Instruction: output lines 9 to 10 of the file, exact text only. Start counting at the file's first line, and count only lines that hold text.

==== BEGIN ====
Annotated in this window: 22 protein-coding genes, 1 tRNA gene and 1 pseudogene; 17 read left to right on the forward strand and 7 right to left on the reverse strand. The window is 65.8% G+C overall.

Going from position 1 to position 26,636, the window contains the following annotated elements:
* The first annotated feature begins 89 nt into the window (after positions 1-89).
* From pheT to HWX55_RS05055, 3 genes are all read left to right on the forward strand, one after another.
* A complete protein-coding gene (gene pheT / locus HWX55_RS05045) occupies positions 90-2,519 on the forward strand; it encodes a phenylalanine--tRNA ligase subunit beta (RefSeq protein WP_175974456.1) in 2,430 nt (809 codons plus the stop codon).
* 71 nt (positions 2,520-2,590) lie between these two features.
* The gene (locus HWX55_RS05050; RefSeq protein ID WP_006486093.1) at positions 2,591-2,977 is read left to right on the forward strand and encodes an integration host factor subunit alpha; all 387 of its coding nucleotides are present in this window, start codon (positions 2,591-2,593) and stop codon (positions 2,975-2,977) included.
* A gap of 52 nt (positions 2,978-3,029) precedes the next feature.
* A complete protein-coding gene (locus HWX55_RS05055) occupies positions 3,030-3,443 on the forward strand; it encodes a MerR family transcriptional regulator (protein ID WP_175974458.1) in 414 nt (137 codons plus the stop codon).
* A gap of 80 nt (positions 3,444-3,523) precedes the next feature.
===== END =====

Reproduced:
* A complete protein-coding gene (locus HWX55_RS05055) occupies positions 3,030-3,443 on the forward strand; it encodes a MerR family transcriptional regulator (protein ID WP_175974458.1) in 414 nt (137 codons plus the stop codon).
* A gap of 80 nt (positions 3,444-3,523) precedes the next feature.